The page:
l

The content of this website is intended for healthcare professionals only

Oral anticoagulants after hospital discharge reduce non-fatal blood clots

Study suggests that oral anticoagulants should be continued after discharge to prevent blood clots

Ingrid Torjesen

Tuesday, 28 August 2018

Medically ill patients who use oral anticoagulants for 45 days following their discharge from the hospital have a lower rate of non-fatal symptomatic blood clots although the treatment has no impact on fatal blood clots, according to results from the MARINER trial* at ESC Congress 2018 and published in The New England Journal of Medicine.

A significant proportion of patients hospitalised for heart attack, pneumonia, flu, bronchitis, asthma, or broken bones are at risk of venous thromboembolism (VTE), which includes deep vein thrombosis (DVT) and pulmonary embolism, while in hospital and up to six weeks afterwards. In fact, around 70% of hospital-acquired fatal pulmonary embolism occurs in medically ill patients.

While anticoagulants delivered by intravenous drip or injection are recommended to prevent blood clots in medically ill patients while in hospital, guidelines do not recommend any use of anticoagulants post-discharge. However, after leaving the hospital the rate of symptomatic VTE more than doubles over the first 21 days and is associated with a five-fold increased risk of fatal pulmonary embolism within 30 days post-discharge.

The MARINER trial investigated whether continuing thromboprophylaxis with an oral anticoagulant after discharge could reduce the risk of symptomatic VTE and VTE-related death in medically ill patients at risk for VTE. The trial enrolled 12,024 patients from 671 centres in 36 countries. Patients were 40 years of age or older, had been hospitalised for an acute medical illness, and had other risk factors for VTE as defined by a VTE risk score that included immobilisation for one day or longer, being in intensive care, age over 60 years, limb paralysis, previous VTE, thrombophilia or a D-dimer level more than two times the upper limit of normal. Four in ten patients had been admitted to hospital for heart failure, 27% for respiratory insufficiency, 17% for infectious disease, 14% for ischaemic stroke, and 2% for inflammatory disease.

Patients were randomly allocated to a 45-day course of either once daily oral rivaroxaban 10 mg (7.5 mg in patients with reduced kidney function) or placebo at the time of hospital discharge. The final analysis included 12,019 patients, of whom 11,962 (99.5%) had taken at least one dose of study drug.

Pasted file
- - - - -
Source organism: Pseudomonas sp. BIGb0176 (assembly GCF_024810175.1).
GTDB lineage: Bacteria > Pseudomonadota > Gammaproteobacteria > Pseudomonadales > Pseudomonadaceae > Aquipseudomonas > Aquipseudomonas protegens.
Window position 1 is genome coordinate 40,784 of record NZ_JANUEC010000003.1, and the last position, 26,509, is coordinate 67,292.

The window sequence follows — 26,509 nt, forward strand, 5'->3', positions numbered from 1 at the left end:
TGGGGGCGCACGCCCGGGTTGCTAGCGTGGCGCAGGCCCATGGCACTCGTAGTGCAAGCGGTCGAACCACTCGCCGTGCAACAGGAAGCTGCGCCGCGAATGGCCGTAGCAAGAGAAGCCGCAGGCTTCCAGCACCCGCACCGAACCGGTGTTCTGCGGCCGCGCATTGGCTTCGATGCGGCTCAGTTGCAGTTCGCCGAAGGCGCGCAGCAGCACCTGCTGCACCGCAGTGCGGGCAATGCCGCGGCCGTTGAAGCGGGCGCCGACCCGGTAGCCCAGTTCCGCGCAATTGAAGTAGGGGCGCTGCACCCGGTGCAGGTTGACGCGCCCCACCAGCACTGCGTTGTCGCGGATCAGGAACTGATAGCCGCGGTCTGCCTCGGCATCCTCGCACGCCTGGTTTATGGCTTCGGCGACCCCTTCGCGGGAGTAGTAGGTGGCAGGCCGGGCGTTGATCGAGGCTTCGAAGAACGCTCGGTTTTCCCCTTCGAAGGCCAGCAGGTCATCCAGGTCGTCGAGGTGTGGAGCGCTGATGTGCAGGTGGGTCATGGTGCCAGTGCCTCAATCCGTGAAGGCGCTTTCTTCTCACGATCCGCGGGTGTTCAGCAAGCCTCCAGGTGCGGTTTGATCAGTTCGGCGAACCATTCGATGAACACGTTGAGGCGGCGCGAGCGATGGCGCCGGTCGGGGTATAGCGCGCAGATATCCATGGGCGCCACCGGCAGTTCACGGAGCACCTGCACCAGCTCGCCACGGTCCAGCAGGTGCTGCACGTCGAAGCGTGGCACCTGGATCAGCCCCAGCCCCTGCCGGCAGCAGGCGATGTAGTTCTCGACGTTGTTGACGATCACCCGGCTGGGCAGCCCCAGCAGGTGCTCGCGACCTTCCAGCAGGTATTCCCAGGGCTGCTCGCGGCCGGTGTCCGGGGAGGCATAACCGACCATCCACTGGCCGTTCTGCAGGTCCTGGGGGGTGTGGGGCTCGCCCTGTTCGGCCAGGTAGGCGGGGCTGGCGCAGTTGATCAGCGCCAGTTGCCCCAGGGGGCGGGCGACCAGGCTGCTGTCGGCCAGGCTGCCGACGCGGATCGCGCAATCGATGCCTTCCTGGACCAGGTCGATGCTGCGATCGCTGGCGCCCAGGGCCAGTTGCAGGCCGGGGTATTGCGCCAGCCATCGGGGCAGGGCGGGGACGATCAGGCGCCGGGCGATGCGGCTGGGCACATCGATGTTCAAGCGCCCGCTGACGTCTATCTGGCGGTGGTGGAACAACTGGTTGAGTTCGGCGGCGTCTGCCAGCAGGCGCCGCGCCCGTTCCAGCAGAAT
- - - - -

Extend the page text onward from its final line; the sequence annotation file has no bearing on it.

During the 45-days post-discharge, 50 (0.83%) patients taking rivaroxaban had symptomatic VTE or died from VTE-related causes compared to 66 (1.1%) taking placebo (p=0.136). When examining symptomatic VTE only, which included lower extremity DVT and non-fatal pulmonary embolism, there were fewer events with rivaroxaban (0.18%) compared to placebo (0.42%; hazard ratio 0.44, 95% confidence interval 0.22-0.89, p=0.023).

The researchers also examined symptomatic VTE and all-cause mortality and found that 1.3% of patients taking rivaroxaban experienced an event compared to 1.78% of patients in the placebo group (HR 0.73, 95% CI 0.54-0.97, p=0.033). Major bleeding occurred in 17 (0.28%) patients in the rivaroxaban group compared to nine (0.15%) taking placebo (p=0.124), with very few critical and fatal bleeds and no significant difference between groups.

Researcher Professor Alex Spyropoulos, of the Donald and Barbara Zucker School of Medicine at Hofstra/Northwell, New York, US, said: "Anticoagulants help prevent blood clots in medically ill patients while they are under our supervision at the hospital. However, the risk of blood clots extends well beyond this period. Our results suggest we may be able to offer further protection to patients at risk from non-fatal blood clots, with no increase in major bleeding, by prescribing an oral anticoagulant for use after discharge. This study has potential to reduce the public healthcare burden of non-fatal blood clots in a large proportion of medically ill patients."


*Spyropoulos AC, Ageno W, Albers GW, et al. Rivaroxaban for Thromboprophylaxis after Hospitalization for Medical Illness. NJEM, August 26, 2018. DOI: 10.1056/NEJMoa1805090

Registered in England and Wales. Reg No. 2530185. c/o Wilmington plc, 5th Floor, 10 Whitechapel High Street, London E1 8QS. Reg No. 30158470